result in cost reduced downstream processes such as PtG, PtL, seawater desalination and CO
2
direct
air capture. The FLh of fixed tilted PV, single-axis tracking PV and wind are shown in Figure 7.
The single-axis
PV FLh are about 400 hours more than fixed tilted PV in most parts of the Maghreb
region. Wind FLh could be much higher, but it shows a wider range. With 4800 FLh and 4000 FLh,
Western Sahara and Central Algeria have the best wind potentials, respectively. The cumulative
FLh of PV and wind reaches 7000 FLh in these regions (Figure 4), which seems a perfect place for
power generation. However, the longer distance of Central Algeria to the coast and the corresponding
transmission line cost is a negative factor for that region.
Sustainability 2017, 9, 306 9 of 24
3.2. Hybrid PV–Wind FLh and Levelized Cost of Electricity
FLh have a major role in the final product cost. High FLh of hybrid PV–Wind power plants result
in cost reduced downstream processes such as PtG, PtL, seawater desalination and CO2 direct air
capture. The FLh of fixed tilted PV, single-axis tracking PV and wind are shown in Figure 7. The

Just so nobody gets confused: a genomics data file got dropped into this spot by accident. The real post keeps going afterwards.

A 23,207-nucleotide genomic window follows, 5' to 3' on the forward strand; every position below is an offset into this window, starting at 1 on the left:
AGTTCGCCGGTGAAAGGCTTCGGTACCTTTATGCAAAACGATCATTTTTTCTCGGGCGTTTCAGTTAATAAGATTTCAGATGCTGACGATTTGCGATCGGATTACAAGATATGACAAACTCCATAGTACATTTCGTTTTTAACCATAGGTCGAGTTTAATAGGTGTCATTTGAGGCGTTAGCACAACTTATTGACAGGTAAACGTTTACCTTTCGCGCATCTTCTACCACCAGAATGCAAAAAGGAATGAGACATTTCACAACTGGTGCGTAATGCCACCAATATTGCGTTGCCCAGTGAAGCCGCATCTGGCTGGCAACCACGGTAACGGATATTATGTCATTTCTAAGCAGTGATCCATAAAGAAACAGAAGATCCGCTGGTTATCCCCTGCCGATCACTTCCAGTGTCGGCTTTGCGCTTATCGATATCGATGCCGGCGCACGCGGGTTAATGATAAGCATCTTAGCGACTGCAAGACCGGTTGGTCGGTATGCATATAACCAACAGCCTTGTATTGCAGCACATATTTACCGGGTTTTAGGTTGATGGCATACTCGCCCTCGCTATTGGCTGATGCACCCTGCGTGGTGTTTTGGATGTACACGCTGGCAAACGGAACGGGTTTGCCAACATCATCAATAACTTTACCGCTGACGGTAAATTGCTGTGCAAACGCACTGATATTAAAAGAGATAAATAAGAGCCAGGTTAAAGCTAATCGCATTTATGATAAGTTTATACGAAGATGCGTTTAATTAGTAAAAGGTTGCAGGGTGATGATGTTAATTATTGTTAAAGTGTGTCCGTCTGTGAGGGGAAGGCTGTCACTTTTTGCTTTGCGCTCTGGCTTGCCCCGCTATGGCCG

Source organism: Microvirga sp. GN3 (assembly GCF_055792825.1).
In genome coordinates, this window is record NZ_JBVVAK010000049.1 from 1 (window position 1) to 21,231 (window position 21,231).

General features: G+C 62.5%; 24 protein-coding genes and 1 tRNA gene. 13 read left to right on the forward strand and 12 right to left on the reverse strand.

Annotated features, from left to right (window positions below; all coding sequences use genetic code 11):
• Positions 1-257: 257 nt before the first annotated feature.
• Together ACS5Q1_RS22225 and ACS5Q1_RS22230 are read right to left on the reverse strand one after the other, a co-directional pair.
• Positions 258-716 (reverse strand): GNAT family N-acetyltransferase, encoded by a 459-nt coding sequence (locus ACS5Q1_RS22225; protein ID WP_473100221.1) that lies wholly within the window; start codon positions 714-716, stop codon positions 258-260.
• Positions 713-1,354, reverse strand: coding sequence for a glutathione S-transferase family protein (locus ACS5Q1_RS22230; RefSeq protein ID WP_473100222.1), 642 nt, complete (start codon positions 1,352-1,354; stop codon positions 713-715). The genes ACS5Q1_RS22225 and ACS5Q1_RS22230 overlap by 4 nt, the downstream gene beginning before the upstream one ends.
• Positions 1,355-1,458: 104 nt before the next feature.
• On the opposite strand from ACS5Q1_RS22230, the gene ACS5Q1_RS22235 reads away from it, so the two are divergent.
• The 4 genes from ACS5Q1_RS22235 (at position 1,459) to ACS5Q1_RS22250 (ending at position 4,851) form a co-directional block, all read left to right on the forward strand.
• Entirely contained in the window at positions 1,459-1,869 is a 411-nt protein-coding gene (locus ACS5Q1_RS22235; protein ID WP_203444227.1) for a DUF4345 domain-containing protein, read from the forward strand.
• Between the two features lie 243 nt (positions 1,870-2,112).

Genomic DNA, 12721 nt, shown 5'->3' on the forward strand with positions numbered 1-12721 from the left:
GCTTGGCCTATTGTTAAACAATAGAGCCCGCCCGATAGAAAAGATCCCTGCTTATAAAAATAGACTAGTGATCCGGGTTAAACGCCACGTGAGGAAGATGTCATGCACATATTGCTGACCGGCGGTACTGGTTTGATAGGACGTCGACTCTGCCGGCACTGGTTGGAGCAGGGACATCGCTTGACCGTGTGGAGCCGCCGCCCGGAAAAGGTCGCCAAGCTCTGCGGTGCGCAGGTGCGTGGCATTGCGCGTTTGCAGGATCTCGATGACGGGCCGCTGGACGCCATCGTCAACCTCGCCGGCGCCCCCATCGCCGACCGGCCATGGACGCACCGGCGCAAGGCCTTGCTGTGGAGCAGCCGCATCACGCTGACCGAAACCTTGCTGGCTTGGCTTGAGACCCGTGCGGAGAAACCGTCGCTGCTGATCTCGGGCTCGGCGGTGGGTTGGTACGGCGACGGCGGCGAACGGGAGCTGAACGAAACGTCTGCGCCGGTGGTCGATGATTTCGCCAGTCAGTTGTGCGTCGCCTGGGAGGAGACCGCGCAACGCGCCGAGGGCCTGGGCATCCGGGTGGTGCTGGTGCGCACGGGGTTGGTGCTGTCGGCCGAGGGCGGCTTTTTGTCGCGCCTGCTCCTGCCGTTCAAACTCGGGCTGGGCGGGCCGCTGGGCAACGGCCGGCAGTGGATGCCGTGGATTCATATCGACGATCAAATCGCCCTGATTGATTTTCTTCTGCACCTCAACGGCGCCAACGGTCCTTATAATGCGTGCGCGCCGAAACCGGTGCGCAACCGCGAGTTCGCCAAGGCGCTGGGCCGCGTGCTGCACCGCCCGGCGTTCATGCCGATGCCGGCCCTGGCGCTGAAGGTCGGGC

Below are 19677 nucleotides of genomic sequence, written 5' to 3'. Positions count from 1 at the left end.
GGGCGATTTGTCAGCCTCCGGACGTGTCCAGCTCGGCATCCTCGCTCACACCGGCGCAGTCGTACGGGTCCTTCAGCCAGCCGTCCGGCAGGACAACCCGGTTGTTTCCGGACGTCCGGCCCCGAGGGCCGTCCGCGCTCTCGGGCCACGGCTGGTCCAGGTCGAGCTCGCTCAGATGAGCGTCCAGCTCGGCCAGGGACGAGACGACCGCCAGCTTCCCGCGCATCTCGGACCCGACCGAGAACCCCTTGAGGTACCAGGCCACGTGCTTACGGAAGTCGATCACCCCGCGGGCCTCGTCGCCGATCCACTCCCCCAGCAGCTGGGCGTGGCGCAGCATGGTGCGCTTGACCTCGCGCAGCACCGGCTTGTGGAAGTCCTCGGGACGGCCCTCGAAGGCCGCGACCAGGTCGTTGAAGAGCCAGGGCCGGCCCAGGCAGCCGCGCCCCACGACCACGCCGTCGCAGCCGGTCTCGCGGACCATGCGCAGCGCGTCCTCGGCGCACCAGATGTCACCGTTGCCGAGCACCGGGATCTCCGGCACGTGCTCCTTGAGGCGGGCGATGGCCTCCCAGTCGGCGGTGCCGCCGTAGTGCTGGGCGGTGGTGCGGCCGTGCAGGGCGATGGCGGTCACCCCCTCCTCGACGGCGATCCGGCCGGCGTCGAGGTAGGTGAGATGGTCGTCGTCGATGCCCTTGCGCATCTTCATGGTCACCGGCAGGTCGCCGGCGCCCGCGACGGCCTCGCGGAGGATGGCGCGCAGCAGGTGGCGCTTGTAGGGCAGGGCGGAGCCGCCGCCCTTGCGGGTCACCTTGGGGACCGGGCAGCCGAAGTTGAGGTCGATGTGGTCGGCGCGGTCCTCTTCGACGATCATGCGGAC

single-axis PV FLh are about 400 hours more than fixed tilted PV in most parts of the Maghreb region.
Wind FLh could be much higher, but it shows a wider range. With 4800 FLh and 4000 FLh, Western
Sahara and Central Algeria have the best wind potentials, respectively. The cumulative FLh of PV
and wind reaches 7000 FLh in these regions (Figure 4), which seems a perfect place for power
generation. However, the longer distance of Central Algeria to the coast and the corresponding
transmission line cost is a negative factor for that region.
(a)
(b) (c)
Figure 7. Wind FLh (a); PV fixed tilted FLh (b); and PV single-axis tracking FLh (c).
Besides FLh, the LCOE has a key role in the cost of synthetic fuels. Figure 8 shows the Maghreb
region’s electricity production cost of fixed tilted and single-axis tracking PV systems and wind
energy in 2030 and 2040. The minimum production cost of single-axis tracking PV in 2030 would be
20 €/MWh, which would drop down to about 15 €/MWh in 2040, and would be cheaper than fixed
tilted PV. The minimum wind electricity generation cost with 2030 technology would be 22–25
€/MWh, but, unlike PV, it is limited to Western Sahara and Central Algeria.
Figure 7. Wind FLh (a); PV fixed tilted FLh (b); and PV single-axis tracking FLh (c).
Besides FLh, the LCOE has a key role in the cost of synthetic fuels. Figure 8shows the Maghreb
region’s electricity production cost of fixed tilted and single-axis tracking PV systems and wind
energy in 2030 and 2040. The minimum production cost of single-axis tracking PV in 2030 would
be 20 /MWh,
which would drop down to about 15
/MWh in 2040, and would be cheaper than fixed
tilted PV. The minimum wind electricity generation cost with 2030 technology would be 22–25
/MWh,
but, unlike PV, it is limited to Western Sahara and Central Algeria.
Sustainability 2017,9, 306 10 of 24
Sustainability 2017, 9, 306 10 of 24
(a)
(b)
(c)
(d)
(e)
(f)